We have been inventing things for millions of years. But which is the best of them? Samantha Weinberg draws up criteria for the third in our series of Big Questions, and makes her choice ...
From INTELLIGENT LIFE magazine, January/February 2012
Nearly two thousand years ago, three elderly Chinese men sat in the gardens of Changle Palace, arguing about what was the greatest invention of all time.
“Tools made of rock,” said one, banging his fist on the delicate carved table.
“Paper,” said another, slamming the side of his hand.
“No, scissors!” cried the third, making chopping movements in the air. And so a game was invented.
This little tale is an invention too. We do not know exactly when Rock, Paper, Scissors was dreamed up, nor how, since in the time of Han there were fewer ways of recording the events of the day: no photographs (invented by Louis Daguerre in 1836), no sound recordings (the phonautograph was first used in 1857) and no reliable method of storing and passing on information (more of that later).
But the fact that the game existed then, and did not before, means that it is an invention. It may not be a contender for the greatest of all time, but rock, paper and scissors most certainly are. Inventions, for the purposes of this debate, are tangible—technologies and processes, rather than more nebulous things such as ideas, principles and imaginings. Children might feel that Father Christmas (first recorded in 1616) is the greatest invention of all time, but we are ruling him out.
Tools fashioned of rock, or stone, were probably the earliest inventions worthy of the name. First used in the Paleolithic Age, around 2.6m years ago, they mark an essential progression, from proto-human to human. With simple tools, fashioned by pummelling one piece of rock against another to produce a sharp edge, early man began to shape the world according to his needs, to build rudimentary shelters, to hunt and flay animals for food and clothing. Just about everything else followed from there. There is virtually nothing about the way we live today that would have been possible without those first stone tools.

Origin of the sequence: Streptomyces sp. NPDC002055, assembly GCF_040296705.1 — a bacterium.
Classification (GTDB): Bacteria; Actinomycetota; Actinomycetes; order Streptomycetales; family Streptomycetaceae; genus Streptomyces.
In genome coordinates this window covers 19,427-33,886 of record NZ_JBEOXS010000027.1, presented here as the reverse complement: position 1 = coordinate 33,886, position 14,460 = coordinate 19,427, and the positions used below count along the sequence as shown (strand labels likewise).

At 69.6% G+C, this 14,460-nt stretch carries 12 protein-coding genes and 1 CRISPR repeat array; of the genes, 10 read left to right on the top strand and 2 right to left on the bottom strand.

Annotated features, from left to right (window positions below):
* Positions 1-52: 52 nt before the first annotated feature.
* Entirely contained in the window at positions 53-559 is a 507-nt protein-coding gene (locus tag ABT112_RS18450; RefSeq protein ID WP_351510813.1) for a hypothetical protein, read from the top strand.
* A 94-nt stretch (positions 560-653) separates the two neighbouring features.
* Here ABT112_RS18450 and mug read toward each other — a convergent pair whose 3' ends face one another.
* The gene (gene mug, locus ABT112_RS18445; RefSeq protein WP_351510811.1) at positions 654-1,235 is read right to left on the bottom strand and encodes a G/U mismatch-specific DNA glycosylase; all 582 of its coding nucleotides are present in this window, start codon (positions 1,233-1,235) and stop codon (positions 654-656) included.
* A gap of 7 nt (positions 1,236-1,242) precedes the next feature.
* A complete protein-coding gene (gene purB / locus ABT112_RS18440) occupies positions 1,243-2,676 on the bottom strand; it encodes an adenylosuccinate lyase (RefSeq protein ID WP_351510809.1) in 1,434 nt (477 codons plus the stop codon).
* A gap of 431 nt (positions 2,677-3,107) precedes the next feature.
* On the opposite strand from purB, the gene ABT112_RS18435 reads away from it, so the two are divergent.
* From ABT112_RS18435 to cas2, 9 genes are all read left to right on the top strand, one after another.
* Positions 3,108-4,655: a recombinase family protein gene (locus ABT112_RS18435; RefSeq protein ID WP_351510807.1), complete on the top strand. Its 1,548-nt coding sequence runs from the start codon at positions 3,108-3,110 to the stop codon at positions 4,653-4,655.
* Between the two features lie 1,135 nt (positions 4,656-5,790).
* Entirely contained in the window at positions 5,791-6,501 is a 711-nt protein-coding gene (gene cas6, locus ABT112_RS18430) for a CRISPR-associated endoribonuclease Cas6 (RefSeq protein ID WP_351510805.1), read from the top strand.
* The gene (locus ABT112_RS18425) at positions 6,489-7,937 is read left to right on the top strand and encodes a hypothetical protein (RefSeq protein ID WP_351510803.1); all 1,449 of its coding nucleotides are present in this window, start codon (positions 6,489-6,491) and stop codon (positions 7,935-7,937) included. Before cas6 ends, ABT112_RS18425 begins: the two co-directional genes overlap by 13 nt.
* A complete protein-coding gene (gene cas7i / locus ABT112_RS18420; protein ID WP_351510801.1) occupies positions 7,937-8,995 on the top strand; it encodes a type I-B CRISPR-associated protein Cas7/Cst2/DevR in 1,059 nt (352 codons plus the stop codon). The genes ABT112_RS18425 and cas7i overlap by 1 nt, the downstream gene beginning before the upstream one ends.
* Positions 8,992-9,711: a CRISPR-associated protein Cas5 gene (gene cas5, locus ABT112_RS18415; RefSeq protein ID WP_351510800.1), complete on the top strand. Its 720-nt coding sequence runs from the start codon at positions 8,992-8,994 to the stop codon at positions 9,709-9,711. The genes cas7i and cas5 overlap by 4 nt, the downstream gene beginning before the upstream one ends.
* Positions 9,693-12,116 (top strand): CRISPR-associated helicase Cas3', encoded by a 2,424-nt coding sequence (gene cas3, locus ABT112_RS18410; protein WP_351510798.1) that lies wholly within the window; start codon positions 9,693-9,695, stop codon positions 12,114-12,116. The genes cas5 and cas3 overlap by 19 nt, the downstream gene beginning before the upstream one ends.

But does longevity alone qualify stone tools for the crown? I’m not convinced; theirs was a long, slow grind to efficacy, and in most forms they’ve long been eclipsed. The blade, however—of which scissors are just a manifestation, albeit an ingenious one—has been in constant use since it was first invented at the start of the Ages of Metal, some 400,000 years ago. Think of knives, swords, spears, axes, the guillotine…uh-oh. Although we depend on the blade for much of what we now take for granted, from cutting up our food to making the electronics which crowd our daily life, there’s a little too much of the chop and slash about blades to make them my greatest of all time.
So how about the third of our Chinese gents’ suggestions: paper? Invented by an imperial courtier named Ts’ai Lun in 105AD, it was deemed so precious and important that successive Chinese dynasties kept it secret for six centuries. Not something that the Dragons of today’s Den, with their greedy eyes and piles of cash, would be inclined to do.
It is thanks to paper that we know about its invention. The ability to keep a written record is the foundation of mass learning. While the alphabet was invented around 2,000BC (at the same time as another useful device, the umbrella), it wasn’t easy to pass around heavy stone tablets, or to manufacture and preserve papyrus scrolls in great numbers. The invention of paper led inexorably to books, the printing press, newspapers and magazines, to sacred texts, art, photography and music scores, handed down through generations. And yet, here we are at the dawn of what may, finally, become a paperless society. Paper may cover stone, but it is cut by scissors and burned by fire—another of the foundations of our society.